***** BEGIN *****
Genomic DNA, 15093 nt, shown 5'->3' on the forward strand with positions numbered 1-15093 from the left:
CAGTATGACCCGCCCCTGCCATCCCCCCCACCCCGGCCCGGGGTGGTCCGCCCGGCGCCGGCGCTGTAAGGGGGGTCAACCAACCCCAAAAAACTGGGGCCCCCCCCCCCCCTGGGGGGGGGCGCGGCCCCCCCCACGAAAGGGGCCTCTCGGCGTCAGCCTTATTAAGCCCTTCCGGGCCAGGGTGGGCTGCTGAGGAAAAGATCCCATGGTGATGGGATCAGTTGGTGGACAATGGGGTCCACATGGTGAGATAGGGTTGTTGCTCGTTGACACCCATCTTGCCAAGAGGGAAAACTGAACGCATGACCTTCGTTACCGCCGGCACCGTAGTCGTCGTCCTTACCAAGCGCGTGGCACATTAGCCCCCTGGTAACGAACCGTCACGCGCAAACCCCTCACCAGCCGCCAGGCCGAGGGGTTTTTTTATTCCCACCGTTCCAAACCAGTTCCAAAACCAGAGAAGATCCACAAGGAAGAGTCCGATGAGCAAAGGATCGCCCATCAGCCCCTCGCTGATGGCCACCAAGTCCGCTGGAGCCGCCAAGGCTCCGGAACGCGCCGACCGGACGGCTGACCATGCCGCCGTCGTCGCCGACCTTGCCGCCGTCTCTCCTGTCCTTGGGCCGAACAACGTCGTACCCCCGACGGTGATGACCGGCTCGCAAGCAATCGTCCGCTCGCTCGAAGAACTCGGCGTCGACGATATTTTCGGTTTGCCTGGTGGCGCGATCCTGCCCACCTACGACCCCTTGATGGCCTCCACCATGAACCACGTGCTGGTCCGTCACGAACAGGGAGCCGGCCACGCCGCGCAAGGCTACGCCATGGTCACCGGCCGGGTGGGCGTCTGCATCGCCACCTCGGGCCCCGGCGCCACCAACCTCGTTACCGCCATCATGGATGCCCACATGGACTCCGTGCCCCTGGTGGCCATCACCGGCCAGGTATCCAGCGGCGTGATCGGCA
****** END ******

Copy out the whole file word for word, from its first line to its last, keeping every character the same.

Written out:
Genomic DNA, 15093 nt, shown 5'->3' on the forward strand with positions numbered 1-15093 from the left:
CAGTATGACCCGCCCCTGCCATCCCCCCCACCCCGGCCCGGGGTGGTCCGCCCGGCGCCGGCGCTGTAAGGGGGGTCAACCAACCCCAAAAAACTGGGGCCCCCCCCCCCCCTGGGGGGGGGCGCGGCCCCCCCCACGAAAGGGGCCTCTCGGCGTCAGCCTTATTAAGCCCTTCCGGGCCAGGGTGGGCTGCTGAGGAAAAGATCCCATGGTGATGGGATCAGTTGGTGGACAATGGGGTCCACATGGTGAGATAGGGTTGTTGCTCGTTGACACCCATCTTGCCAAGAGGGAAAACTGAACGCATGACCTTCGTTACCGCCGGCACCGTAGTCGTCGTCCTTACCAAGCGCGTGGCACATTAGCCCCCTGGTAACGAACCGTCACGCGCAAACCCCTCACCAGCCGCCAGGCCGAGGGGTTTTTTTATTCCCACCGTTCCAAACCAGTTCCAAAACCAGAGAAGATCCACAAGGAAGAGTCCGATGAGCAAAGGATCGCCCATCAGCCCCTCGCTGATGGCCACCAAGTCCGCTGGAGCCGCCAAGGCTCCGGAACGCGCCGACCGGACGGCTGACCATGCCGCCGTCGTCGCCGACCTTGCCGCCGTCTCTCCTGTCCTTGGGCCGAACAACGTCGTACCCCCGACGGTGATGACCGGCTCGCAAGCAATCGTCCGCTCGCTCGAAGAACTCGGCGTCGACGATATTTTCGGTTTGCCTGGTGGCGCGATCCTGCCCACCTACGACCCCTTGATGGCCTCCACCATGAACCACGTGCTGGTCCGTCACGAACAGGGAGCCGGCCACGCCGCGCAAGGCTACGCCATGGTCACCGGCCGGGTGGGCGTCTGCATCGCCACCTCGGGCCCCGGCGCCACCAACCTCGTTACCGCCATCATGGATGCCCACATGGACTCCGTGCCCCTGGTGGCCATCACCGGCCAGGTATCCAGCGGCGTGATCGGCA